A high-level U.S. Department of Homeland Security official didn’t hesitate Thursday when asked onstage at a national terrorism summit what advice he’d first give to the next president.
“The need for CVE and putting in place a plan for prevention is more critical than it has ever been,’’ said George Selim, using a shorthand reference for Countering Violent Extremism. CVE is the umbrella term for policies thwarting the recruitment of young people by terrorist organizations in the Middle East and elsewhere.
The prevention strategy Selim highlighted goes far beyond law enforcement interdiction. It includes community-level programs — such as those that rely on sports, arts and educational opportunities — to engage at-risk young people. Selim was one of many speakers at the Minnesota summit to underscore the value of these programs. But regrettably, those who most need to hear the message were in short supply in the audience.
Although experts agree on the value of this outreach, Congress continues to fund it at a level suggesting lawmakers aren’t serious about terrorism prevention. In 2016, lawmakers provided just $10 million in dedicated grants funding for community-level CVE youth programming.
The outlook for the next few years isn’t promising, either, because of the procedural Catch-22 created by congressional appropriators. Lawmakers on committees that make key spending recommendations want results before they provide more robust funding. But the programs first need adequate funding to work effectively. In addition, it will take time for so-called “soft” CVE approaches to deliver on their promise.
Minnesota Reps. Keith Ellison and Tom Emmer and Sen. Amy Klobuchar attended the summit. It should inspire them to go back to Washington and work even harder to strengthen funding. The rest of the state’s delegation needs to ramp up efforts as well. The usual wait-and-see attitude isn’t acceptable when national security is at stake and terrorists have unprecedented access to young Americans.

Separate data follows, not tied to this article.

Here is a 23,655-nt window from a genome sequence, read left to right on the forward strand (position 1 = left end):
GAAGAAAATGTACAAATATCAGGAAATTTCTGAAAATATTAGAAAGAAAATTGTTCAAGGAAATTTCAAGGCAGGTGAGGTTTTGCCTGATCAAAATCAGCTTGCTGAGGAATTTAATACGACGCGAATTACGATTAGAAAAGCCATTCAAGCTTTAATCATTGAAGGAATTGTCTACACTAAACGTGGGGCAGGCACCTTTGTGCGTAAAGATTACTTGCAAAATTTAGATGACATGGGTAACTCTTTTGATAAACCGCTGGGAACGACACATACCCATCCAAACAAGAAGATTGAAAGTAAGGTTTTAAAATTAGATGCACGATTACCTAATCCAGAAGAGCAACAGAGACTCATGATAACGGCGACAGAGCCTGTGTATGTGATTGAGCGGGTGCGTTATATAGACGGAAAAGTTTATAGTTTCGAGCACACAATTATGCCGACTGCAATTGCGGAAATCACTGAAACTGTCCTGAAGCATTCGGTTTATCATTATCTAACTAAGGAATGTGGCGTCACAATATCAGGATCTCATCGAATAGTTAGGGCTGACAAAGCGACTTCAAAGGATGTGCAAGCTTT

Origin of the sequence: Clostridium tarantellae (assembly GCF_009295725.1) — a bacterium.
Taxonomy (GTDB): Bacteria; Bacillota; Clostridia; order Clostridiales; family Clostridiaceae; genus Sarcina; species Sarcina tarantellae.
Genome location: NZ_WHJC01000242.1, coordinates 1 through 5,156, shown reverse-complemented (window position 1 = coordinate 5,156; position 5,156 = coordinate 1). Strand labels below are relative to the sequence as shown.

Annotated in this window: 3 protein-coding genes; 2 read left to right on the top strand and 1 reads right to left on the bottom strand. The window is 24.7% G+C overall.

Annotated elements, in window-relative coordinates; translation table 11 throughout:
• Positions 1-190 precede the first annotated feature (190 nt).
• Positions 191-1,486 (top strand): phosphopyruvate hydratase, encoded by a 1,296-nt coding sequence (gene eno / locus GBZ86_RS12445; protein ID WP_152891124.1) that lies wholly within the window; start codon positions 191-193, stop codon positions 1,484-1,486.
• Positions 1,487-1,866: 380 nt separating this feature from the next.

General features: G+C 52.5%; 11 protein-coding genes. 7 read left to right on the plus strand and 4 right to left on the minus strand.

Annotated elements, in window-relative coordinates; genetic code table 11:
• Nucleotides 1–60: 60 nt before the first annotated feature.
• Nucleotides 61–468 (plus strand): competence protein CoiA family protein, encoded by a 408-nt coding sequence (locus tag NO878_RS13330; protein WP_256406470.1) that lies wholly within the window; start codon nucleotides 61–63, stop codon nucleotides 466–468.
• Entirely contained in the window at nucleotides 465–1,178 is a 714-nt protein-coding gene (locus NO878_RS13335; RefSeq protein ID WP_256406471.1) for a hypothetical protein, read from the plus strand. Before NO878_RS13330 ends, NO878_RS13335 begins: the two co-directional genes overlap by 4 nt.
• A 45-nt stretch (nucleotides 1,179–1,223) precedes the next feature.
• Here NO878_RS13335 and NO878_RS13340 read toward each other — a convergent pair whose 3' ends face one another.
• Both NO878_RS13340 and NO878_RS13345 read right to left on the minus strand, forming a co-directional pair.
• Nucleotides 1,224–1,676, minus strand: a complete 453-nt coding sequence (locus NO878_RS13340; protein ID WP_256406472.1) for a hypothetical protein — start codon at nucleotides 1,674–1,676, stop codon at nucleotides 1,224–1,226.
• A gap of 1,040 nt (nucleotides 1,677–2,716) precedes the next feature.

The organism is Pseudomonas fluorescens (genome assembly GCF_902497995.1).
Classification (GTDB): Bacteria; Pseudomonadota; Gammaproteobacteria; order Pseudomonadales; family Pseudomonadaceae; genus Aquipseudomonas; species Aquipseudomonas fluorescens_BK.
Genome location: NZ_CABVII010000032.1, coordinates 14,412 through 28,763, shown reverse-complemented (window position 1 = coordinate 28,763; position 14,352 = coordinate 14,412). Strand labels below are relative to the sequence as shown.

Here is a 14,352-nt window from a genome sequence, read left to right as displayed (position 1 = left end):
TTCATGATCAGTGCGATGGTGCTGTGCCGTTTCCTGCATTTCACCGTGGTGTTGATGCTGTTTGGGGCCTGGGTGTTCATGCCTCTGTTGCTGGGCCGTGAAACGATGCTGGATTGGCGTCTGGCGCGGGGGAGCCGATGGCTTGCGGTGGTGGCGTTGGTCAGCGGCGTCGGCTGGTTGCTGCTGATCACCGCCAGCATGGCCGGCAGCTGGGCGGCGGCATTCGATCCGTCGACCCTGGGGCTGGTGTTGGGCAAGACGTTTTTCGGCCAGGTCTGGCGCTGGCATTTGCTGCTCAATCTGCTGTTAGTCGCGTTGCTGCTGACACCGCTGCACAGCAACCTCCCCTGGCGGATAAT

Supporters of the Islamic State in Iraq and the Levant (ISIL) have sent as many as 90,000 tweets a day as they work to lure young men and women to Syria, according to some estimates. Other social-media efforts are chillingly savvy in communicating with their young targets. Thursday’s summit showed several examples of slickly produced online advertisements for ISIL. “This is our Call of Duty,” read one that emulated marketing for the popular “Call of Duty” video game.
The University of Minnesota’s Humphrey School of Public Affairs was a fitting venue for the summit, which brought top law enforcement and terrorism experts here for the event sponsored by Global Minnesota.
The Humphrey School is just blocks from the Cedar-Riverside neighborhood, whose high-rise apartments are the epicenter of Minnesota’s Somali-American community, one of the largest in the U.S. Young people there have also been targets for roughly a decade for recruiters from Al-Shabab and ISIL. A small but alarming number — 50 — have either joined jihadis in Syria or Somalia or have been stopped on the way.
Minnesota lawmakers took an admirable step this year to protect young Somali-Americans from terror recruiters by approving $2 million in funding for Somali youth development programming. Experts, however, believe that $5 million a year is needed here.
Minnesota has more work to do, but it is taking its CVE prevention funding responsibilities seriously. Congress needs to do the same.